Red Pen, Blue Pen: The Politics of Having The Last Word in Tan Tarn How’s Plays

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Robin Loon (left) and Tan Tarn How (right) at Centre 42’s In The Living Room with Tan Tarn How

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Robin Loon (left) and Tan Tarn How (right) at Centre 42’s In The Living Room with Tan Tarn How

In the programme booklet for the 1993 production of The Lady of Soul and Her Ultimate ‘S’ Machine, Tan Tarn How writes:

Firstly, it seems to me that any work which attacks censorship, as this play does in some parts, has a paradoxical existence. If the work is banned, then the attack is justified. But if it is passed, the attack loses validity. Since this play has been allowed through clean, does it then mean that its staging subverts one of the reasons for its existence?

- Tan Tarn How

In The Lady of Soul, Derek, a civil servant, drafts two reports, the first one of which “contains what the Minister wants to read” and has “everything that is expected of [Derek]”, while the second contains everything that Derek himself considers right. Paul, Derek’s friend, bluntly advises Derek to chuck the second report in the waste paper basket. Ultimately, despite Derek’s best efforts, the second report is censored and the findings of the first report is accepted.

This theme of censorship is one that Tan echoes throughout his body of work; the red pen of the censors fighting against the blue pen of the playwright. Tan presents this argument again in his next play Undercover, where the playwright director, Qiang, talks about the inherent paradox in performing a play about dissent in a country that does not tolerate dissent. In The First Emperor’s Last Days, the team tasked to write the biography of the First Emperor grapples with which of the hard truths and white lies they can publish. Even in his more recent works such as Fear of Writing (2011) and Press Gang (2018), Tan continues to explore what is said, what is censored, and who has the final say.

The photograph of a rehearsal featuring two female presenting people tugging a white box between themselves. A person wearing a red sweater is behind them. Paper is littered over the floor.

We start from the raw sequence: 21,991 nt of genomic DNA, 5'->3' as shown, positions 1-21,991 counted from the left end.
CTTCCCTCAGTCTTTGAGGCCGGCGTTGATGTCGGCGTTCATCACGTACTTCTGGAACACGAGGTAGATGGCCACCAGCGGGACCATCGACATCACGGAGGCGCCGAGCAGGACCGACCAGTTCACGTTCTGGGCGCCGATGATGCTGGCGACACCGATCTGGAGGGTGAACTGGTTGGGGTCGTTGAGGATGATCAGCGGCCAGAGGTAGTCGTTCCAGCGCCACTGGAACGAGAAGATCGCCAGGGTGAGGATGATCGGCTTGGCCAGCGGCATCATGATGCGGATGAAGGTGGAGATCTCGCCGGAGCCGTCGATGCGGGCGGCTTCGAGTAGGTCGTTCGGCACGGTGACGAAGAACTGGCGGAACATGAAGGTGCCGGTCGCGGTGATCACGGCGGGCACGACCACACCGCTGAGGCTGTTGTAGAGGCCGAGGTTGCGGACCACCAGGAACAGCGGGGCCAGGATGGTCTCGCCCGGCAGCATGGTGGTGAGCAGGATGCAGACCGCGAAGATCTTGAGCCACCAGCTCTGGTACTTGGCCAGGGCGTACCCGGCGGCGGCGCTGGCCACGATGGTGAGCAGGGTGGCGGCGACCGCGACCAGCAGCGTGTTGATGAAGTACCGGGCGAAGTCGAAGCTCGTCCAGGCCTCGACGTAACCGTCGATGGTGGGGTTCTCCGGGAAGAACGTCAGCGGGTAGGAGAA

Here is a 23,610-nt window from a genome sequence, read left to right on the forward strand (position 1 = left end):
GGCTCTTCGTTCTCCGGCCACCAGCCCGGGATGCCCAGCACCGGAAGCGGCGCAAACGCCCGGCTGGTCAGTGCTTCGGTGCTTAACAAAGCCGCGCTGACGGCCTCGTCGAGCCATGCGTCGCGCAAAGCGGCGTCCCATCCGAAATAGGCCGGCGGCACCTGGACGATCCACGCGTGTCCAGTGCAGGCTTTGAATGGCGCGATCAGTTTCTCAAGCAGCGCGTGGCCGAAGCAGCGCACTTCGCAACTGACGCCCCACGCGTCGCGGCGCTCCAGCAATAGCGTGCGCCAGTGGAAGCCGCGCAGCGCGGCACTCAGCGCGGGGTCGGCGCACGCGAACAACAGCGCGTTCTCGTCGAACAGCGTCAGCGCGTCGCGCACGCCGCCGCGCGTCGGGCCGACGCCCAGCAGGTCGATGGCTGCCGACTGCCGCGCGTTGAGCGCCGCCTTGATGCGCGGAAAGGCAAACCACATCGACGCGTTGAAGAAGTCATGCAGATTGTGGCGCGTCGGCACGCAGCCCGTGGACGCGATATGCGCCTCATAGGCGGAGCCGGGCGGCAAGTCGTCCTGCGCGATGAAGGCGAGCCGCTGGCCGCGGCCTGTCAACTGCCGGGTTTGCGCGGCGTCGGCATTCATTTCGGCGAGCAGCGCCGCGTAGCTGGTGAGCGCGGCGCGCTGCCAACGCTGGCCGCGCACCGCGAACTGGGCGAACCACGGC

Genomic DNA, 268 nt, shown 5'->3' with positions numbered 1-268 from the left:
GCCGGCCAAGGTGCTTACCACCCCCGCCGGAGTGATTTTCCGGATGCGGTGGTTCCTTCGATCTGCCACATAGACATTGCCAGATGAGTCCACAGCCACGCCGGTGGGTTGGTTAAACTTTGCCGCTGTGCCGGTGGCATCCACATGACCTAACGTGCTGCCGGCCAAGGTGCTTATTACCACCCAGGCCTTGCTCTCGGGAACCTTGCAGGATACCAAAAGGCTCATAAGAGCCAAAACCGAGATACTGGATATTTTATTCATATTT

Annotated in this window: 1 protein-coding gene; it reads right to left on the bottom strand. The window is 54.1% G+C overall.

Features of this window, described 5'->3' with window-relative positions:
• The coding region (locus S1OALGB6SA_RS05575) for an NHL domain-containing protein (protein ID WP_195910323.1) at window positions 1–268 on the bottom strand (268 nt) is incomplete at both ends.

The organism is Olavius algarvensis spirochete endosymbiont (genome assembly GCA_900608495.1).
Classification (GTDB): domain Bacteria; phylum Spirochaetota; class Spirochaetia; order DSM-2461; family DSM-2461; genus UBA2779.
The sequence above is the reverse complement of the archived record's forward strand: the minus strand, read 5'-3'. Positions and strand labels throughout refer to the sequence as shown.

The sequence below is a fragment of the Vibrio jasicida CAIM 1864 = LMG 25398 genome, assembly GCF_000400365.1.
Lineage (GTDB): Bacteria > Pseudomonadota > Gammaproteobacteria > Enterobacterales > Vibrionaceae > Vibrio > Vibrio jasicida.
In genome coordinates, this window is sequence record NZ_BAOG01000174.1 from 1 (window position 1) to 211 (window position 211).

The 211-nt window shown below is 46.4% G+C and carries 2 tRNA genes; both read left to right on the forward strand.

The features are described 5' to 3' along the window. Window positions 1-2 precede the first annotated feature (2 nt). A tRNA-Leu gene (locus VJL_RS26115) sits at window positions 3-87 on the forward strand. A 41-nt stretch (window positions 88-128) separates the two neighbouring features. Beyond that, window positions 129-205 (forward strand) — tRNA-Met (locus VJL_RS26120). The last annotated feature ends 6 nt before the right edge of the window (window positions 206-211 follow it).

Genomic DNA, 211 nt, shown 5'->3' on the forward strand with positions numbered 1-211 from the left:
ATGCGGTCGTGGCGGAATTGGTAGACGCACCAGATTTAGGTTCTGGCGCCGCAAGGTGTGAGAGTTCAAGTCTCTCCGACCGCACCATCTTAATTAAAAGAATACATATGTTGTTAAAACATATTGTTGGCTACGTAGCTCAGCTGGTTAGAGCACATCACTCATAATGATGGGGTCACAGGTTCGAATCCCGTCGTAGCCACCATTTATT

Photograph of the devising process of S.O.S.

In S.O.S., students from TS3103 Theatre Lab module pose the paradox of censorship with a new twist: what is included or excluded from the data that is provided to an artificial intelligence program to be trained on? Who determines what is included or excluded? More importantly, who determines what the final output from this artificial intelligence would look like? While the power of censorship seems to be slowly pried away from the state and into the hands of technology, what are the consequences of doing so?

With these questions in mind, the paradox of censorship that Tan posed thirty years ago with the production of The Lady of Soul and Her Ultimate ‘S’ Machine remains increasingly relevant.

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The Vault: S.O.S.
S.O.S. is a devised performance responding to The Lady of Soul and Her Ultimate ‘S’ Machine. First staged thirty years ago in 1993, Tan Tarn How’s The Lady of Soul and Her Ultimate ‘S’ Machine is a political satire where Derek, the Chairman of ‘various committees and subcommittees’, is tasked with finding the soul of a nation. He finds himself debating if he should submit a recommendation that he feels is morally right and risk the consequences of going against the wishes of the government. After its
12 May 2023


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